According to Christina Hoff Sommers, a self-described "equity feminist" who is a critic of mainstream feminism, the Koss study and the oft-quoted "one in four" statistic is based upon flawed methodology. One of the three questions used by Koss to calculate rape prevalence was, "Have you had sexual intercourse when you didn't want to because a man gave you alcohol or drugs?" According to Sommers and professor Neil Gilbert, this wording left the door open for anyone who regretted a sexual liaison to be counted as a rape victim, even if neither partner thought of the situation as abusive.[13] Subsequent studies have derived similar results using reworded drug and alcohol questions, and found that most victims reported being emotionally and psychologically affected regardless of whether they classified an event as "rape". [1][14]

Other studies of the time, such as those by scholars Margaret Gordon and Linda George, found much lower measured rape prevalence,[13] with their research simply asking women if they had been raped rather than asking behaviorally specific questions. The use of multiple behaviorally specific questions in rape surveys has since become an accepted approach used by both academic researchers and multiple U.S. federal government agencies.[8]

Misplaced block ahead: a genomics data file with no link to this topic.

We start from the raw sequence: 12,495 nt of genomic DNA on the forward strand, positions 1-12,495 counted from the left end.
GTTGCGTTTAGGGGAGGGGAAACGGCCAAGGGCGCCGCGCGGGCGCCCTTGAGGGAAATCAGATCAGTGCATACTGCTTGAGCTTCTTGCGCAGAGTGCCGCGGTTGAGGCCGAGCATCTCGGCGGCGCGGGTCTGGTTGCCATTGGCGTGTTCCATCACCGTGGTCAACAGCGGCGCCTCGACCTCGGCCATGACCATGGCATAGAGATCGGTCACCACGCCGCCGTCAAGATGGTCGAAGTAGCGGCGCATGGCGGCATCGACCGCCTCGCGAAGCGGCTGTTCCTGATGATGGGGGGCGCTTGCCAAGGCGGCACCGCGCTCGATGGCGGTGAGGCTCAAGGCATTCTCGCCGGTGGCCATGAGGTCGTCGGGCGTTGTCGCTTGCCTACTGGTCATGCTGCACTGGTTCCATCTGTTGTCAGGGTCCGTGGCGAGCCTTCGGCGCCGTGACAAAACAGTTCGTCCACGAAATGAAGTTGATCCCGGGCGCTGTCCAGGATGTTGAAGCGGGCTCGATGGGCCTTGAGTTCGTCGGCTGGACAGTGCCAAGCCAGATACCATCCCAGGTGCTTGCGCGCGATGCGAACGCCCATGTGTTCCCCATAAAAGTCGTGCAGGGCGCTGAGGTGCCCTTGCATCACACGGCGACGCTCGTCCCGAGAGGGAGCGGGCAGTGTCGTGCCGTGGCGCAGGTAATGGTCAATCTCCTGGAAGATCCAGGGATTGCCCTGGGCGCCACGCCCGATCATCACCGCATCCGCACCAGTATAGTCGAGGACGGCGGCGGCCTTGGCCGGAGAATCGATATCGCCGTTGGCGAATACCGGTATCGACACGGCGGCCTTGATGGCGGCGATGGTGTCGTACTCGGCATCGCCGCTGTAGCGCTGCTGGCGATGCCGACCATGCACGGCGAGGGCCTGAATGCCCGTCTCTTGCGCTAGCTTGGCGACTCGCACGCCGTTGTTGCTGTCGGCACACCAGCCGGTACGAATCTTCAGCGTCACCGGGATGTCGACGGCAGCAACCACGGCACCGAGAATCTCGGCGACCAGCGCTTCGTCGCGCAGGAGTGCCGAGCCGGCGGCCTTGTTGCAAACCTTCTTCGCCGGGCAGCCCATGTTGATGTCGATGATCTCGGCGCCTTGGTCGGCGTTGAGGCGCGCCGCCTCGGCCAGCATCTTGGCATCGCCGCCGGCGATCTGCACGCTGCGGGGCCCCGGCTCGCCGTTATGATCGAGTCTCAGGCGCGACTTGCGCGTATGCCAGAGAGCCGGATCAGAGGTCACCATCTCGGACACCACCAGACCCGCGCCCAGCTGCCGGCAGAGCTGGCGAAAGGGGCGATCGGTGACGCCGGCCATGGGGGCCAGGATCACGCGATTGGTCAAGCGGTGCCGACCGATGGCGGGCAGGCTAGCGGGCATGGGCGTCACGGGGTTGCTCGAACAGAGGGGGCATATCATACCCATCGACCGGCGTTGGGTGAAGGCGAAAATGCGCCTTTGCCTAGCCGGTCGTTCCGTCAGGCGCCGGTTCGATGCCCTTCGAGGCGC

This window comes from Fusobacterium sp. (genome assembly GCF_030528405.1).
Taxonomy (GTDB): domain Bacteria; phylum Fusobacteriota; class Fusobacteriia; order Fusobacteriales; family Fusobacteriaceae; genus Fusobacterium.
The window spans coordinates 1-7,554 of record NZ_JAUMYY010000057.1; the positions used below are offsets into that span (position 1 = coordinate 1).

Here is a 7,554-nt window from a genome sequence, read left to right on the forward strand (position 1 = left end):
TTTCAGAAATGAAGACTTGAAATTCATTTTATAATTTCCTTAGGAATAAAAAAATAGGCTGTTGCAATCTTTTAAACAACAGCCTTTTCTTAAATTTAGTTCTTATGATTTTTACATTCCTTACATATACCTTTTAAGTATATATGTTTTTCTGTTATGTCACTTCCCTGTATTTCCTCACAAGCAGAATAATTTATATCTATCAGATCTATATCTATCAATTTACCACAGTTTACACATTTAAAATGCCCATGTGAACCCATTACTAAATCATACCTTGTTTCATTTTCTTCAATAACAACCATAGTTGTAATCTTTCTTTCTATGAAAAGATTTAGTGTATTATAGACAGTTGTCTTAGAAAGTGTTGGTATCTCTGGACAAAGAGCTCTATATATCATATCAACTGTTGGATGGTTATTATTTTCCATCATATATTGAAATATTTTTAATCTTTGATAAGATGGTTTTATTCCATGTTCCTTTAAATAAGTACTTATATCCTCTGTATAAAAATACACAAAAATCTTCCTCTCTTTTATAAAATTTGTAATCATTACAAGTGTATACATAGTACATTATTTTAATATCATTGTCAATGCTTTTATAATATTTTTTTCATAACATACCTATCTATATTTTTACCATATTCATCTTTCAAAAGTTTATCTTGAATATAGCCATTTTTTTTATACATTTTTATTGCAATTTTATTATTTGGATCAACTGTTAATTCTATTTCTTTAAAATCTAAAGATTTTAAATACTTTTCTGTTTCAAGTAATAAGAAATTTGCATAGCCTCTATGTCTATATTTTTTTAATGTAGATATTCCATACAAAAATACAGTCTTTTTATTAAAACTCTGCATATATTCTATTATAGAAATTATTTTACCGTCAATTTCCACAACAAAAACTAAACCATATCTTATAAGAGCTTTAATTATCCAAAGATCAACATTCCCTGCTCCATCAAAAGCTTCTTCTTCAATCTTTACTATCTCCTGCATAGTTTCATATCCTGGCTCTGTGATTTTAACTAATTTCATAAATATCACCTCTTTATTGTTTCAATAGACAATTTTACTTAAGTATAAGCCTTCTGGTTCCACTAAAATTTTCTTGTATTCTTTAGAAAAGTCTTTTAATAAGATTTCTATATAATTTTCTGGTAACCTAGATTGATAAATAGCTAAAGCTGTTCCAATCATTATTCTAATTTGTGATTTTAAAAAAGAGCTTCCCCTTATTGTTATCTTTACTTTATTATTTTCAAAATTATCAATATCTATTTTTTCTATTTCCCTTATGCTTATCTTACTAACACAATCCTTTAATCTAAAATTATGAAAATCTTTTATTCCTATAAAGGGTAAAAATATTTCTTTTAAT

Non-US studies[edit]

Campus sexual assault has received less attention from researchers outside the U.S.. Studies that have examined sexual assault experiences among college students in western countries other than the U.S. have found results similar to those found by American researchers. A 1993 study of a nationally representative sample of Canadian College students found that 28% of women had experienced some form of sexual assault in the preceding year, and 45% of women had experienced some form of sexual assault since entering college.[14] A 1991 study of 347 undergraduates in New Zealand found that 25.3 had experienced rape or attempted rape, and 51.6% had experienced some form of sexual victimization.[15] A 2014 study of students in Great Britain found that 25% of women had experienced some type of sexual assault while attending university and 7% of women had experienced rape or attempted rape as college students.[16]